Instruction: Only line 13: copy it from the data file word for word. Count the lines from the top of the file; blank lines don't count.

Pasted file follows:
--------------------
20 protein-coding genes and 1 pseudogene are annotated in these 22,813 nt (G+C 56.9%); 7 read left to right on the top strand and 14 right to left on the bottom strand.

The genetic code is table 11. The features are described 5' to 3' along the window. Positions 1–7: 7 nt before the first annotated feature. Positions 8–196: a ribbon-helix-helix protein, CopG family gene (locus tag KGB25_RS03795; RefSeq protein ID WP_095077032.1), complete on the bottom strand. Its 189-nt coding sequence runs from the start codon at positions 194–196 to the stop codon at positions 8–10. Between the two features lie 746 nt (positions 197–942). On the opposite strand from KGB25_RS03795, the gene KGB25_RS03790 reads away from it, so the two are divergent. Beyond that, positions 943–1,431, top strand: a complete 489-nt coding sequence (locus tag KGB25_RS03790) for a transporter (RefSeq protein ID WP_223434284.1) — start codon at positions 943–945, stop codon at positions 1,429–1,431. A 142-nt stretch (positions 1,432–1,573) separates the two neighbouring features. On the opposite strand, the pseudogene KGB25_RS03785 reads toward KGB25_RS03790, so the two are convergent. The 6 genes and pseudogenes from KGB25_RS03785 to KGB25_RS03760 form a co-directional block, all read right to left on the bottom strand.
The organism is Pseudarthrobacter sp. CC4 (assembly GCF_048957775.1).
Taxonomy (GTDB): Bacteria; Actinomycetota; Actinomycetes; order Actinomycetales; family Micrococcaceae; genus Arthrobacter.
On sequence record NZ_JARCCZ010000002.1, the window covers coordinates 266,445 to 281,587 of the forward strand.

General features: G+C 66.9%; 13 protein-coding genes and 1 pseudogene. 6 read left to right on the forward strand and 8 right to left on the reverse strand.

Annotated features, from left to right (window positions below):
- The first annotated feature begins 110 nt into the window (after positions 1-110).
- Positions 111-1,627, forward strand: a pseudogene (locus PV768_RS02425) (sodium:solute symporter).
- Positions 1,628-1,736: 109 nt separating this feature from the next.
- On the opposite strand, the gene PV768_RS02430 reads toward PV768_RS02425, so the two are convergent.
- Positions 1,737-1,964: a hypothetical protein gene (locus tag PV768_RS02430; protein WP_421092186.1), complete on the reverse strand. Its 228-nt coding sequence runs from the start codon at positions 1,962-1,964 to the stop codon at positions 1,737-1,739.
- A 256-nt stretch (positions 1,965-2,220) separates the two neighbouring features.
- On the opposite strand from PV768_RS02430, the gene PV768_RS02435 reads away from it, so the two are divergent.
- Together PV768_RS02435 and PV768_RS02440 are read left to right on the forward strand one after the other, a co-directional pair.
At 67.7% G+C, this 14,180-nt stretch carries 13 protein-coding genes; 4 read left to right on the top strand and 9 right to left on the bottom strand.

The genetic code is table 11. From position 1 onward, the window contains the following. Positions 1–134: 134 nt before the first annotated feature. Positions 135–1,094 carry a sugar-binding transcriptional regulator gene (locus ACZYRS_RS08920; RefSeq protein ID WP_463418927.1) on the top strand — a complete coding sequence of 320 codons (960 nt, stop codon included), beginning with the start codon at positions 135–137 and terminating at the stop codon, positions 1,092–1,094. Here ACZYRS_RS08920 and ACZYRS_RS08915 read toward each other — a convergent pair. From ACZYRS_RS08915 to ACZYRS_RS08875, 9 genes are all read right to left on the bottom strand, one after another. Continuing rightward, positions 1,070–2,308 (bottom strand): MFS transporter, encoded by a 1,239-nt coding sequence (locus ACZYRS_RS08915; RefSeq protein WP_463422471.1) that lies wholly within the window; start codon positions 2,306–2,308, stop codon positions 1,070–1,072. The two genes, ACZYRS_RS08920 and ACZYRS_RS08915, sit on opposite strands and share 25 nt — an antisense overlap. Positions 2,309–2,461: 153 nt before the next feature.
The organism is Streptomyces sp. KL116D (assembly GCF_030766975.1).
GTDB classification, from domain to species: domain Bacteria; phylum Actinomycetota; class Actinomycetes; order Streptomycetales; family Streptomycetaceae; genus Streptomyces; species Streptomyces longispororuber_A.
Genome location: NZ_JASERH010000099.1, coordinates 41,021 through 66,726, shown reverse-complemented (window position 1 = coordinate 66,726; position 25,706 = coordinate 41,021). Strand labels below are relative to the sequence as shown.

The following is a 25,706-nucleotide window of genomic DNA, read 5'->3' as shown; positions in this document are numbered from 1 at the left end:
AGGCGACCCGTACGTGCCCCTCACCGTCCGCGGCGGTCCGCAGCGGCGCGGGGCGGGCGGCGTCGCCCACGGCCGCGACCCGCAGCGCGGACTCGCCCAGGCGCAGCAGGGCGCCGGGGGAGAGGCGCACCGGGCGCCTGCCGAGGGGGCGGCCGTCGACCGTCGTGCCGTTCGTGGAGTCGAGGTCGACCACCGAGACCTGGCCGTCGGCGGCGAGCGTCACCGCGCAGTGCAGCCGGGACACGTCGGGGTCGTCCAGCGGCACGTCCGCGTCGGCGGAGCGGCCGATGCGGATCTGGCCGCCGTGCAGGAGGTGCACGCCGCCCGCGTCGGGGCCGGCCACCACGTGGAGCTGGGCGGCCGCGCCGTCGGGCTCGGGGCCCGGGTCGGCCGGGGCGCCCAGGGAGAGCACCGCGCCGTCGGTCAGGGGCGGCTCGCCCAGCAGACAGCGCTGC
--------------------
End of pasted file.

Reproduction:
- A 256-nt stretch (positions 1,965-2,220) separates the two neighbouring features.